Print Сite this

Diagnosing Adults with Autism

Prevailing Theories on the Origin of Autism

First and foremost, it must be stated that at the present there is no single theory which any researcher or expert in the study of autism has found to be 100% convincing in that it thoroughly and accurately explains the origin and behavioral attributes of autism (Hebert & Koulouglioti, 2010). This is due to the fact that there may not be a single particular cause and it may in fact be due to multiple causes that result in the development of autism in young infants (Hebert & Koulouglioti, 2010). Most researchers though are in agreement that the primary cause of autism is biological rather it being psychological however different researchers have varying views as to the biological origins of autism itself (New Genetic Causes of Autism, 2011).

We will write a
custom essay
specifically for you

for only $16.05 $11/page
308 certified writers online
Learn More

There are theories which advocate genetic causes behind autism since apparently some studies reveal that the prevalence of autism in specific familial lines is indicative of a genetic cause yet other researchers are also quick to point out that not all cases involving genetic predispositions actually result in autism. For example a couple may have a normal first child while their second child is autistic.

Other causes have been linked to specific forms of ingested medications such as opiates, stimulants, depressants or a variety of other drugs that cause changes to the mental development of the fetus. While it may be true that various studies do in deed show that the ingestion of particular substances does affect fetal development the fact remains that autism is just one of the possible adverse reactions that could occur and as such ingestion of particular substances cannot be ruled as a primary cause (Hebert & Koulouglioti, 2010).

Researchers have even gone so far as to link the use of vaccines and viral infections as the cause behind autism. It is based on this that it can be seen that there is no singular substantive theory which can sufficiently prove a biological reaction which is the definitive cause of autism. On the other hand new theories on autism published in 2009 do shed some light on very likely avenues of proper biological identification as to the causes behind this disorder. As explained by Dr. Mark F. Mehler, chairman of neurology and director of the Institute for Brain Disorders and Neural Regeneration at Einstein, the brains of people with autism can actually be considered structurally normal however suffer from a form of dysregulation that can actually be treatable (Mehler & Purpura, 2009).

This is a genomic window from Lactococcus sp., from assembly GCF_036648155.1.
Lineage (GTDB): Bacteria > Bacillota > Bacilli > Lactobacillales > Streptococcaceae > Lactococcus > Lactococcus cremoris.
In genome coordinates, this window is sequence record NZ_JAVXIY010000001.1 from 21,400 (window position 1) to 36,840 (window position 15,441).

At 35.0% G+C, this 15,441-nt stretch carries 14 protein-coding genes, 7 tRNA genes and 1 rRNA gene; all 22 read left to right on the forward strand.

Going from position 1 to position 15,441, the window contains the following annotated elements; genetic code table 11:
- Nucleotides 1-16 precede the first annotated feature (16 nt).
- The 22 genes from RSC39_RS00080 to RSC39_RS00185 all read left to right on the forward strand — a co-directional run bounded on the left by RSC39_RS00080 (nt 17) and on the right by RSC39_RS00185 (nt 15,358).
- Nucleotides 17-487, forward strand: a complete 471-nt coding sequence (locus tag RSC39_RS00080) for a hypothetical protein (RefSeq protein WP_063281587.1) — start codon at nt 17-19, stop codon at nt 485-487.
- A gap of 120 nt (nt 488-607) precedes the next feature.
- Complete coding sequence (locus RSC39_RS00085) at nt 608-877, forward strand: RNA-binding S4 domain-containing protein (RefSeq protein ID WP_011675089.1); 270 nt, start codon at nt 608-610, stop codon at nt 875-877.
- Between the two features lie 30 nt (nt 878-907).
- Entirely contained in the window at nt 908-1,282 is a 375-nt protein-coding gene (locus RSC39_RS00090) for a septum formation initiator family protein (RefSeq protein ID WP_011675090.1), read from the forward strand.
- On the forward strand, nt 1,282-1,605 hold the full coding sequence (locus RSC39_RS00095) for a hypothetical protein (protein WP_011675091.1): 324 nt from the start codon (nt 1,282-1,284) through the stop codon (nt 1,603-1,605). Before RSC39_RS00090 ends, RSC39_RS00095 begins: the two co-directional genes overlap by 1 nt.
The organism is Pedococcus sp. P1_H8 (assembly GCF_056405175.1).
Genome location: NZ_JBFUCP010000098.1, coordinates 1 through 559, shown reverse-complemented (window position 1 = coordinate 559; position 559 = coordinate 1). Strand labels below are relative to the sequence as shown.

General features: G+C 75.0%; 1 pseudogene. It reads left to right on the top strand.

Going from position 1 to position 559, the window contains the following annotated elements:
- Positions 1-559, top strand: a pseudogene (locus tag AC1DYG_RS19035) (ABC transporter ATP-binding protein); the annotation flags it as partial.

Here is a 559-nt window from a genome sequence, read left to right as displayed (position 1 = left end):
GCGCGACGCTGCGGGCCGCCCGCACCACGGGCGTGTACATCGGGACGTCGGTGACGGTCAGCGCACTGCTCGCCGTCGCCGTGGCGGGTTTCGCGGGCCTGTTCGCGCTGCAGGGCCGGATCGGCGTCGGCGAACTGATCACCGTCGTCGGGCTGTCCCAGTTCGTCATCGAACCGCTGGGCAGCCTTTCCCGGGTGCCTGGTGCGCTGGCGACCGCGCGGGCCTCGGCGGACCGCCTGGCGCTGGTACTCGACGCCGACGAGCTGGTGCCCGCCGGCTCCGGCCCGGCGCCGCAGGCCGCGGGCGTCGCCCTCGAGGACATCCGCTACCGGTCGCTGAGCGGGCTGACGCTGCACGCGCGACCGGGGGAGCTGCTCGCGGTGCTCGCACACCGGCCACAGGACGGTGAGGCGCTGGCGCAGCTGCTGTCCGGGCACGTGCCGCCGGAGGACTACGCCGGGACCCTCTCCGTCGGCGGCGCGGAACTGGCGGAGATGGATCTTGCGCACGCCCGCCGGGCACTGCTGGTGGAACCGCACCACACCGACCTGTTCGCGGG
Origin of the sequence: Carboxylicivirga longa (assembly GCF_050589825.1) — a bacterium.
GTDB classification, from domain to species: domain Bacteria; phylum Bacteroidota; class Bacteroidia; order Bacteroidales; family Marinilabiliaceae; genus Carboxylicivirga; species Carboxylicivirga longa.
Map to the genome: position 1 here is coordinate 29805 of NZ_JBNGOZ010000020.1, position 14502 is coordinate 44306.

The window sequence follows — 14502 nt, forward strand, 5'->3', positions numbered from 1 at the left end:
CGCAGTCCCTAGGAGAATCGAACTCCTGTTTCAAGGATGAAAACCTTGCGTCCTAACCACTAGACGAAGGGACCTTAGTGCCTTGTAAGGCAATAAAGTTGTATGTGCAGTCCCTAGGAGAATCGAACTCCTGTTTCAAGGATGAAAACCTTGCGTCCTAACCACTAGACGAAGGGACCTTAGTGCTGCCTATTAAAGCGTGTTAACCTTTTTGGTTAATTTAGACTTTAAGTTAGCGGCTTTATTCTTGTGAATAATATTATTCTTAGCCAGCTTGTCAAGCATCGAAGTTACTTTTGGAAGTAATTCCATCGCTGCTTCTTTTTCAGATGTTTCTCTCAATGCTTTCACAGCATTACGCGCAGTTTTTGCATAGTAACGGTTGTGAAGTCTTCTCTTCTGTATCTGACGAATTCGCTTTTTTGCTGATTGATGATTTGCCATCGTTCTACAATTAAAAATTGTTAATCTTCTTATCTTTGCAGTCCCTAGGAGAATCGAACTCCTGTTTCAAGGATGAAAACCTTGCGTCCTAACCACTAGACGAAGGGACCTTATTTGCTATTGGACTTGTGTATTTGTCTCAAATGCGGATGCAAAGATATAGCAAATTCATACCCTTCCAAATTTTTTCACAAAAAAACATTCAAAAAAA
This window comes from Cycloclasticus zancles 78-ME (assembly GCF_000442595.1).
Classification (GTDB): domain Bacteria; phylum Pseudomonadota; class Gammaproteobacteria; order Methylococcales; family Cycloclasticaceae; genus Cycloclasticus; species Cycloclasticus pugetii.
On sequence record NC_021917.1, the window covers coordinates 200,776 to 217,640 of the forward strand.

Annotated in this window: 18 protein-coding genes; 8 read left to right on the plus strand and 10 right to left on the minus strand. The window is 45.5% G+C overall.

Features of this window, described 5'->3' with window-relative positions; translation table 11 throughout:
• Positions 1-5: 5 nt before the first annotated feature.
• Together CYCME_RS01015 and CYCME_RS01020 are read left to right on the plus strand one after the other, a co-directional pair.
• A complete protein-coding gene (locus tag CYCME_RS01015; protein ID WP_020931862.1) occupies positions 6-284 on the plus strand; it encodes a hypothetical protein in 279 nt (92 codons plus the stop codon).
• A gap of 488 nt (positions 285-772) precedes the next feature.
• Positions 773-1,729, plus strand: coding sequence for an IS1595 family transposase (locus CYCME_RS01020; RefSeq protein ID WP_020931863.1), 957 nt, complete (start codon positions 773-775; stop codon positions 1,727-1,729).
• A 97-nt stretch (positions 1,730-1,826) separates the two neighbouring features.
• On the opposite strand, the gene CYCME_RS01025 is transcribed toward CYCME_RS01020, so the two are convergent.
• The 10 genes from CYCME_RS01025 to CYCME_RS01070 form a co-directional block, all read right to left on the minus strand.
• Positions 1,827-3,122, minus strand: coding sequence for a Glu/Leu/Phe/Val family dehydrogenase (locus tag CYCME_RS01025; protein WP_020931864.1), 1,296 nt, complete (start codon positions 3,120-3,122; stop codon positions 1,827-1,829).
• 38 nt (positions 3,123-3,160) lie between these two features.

As Mehler explains autism may in fact be a developmental disorder which came about as a result of the impaired regulation of a particular bundle of neurons located in the brain stem which normally processes sensory signals from all locations on the body. It was explained that people on average normally have a surge of the hormone cortisol when they wake up which slowly decreases in level throughout the day (Mehler & Purpura, 2009). As this new theory on the origin of autism states, this particular surge of cortisol actually makes the brain alert, enables the body to be prepared for the upcoming day and actually enables a person to be aware of the various changes around them (Mehler & Purpura, 2009).

In the case of several individuals suffering from Asperger syndrome who were examined for that particular study it was noted that they did not experience this apparent surge in cortisol when they wake up and as such is indicative of a genetic flaw in hormone release which could actually be “cured” so to speak with artificial cortisol ingestion when an individual wakes up (Mehler & Purpura, 2009). This particular study sheds new light on the potential origins of autism and as such could be used as a basis for future cures for this particular type of disorder.

Theory of the Mind – Explaining Why People with Autism Behave the Way they Do

While there are numerous theories based on biological factors which attempt to explain how autism occurs there are few which explore the cognitive processes behind why people suffering from autism behave the way they do. For the purpose of this study what will be examined in this particular case is the “theory of the mind” and how this particular concept impacts the way in which researchers view the thought processes of people with autism.

Get your
100% original paper
on any topic

done in as little as
3 hours
Learn More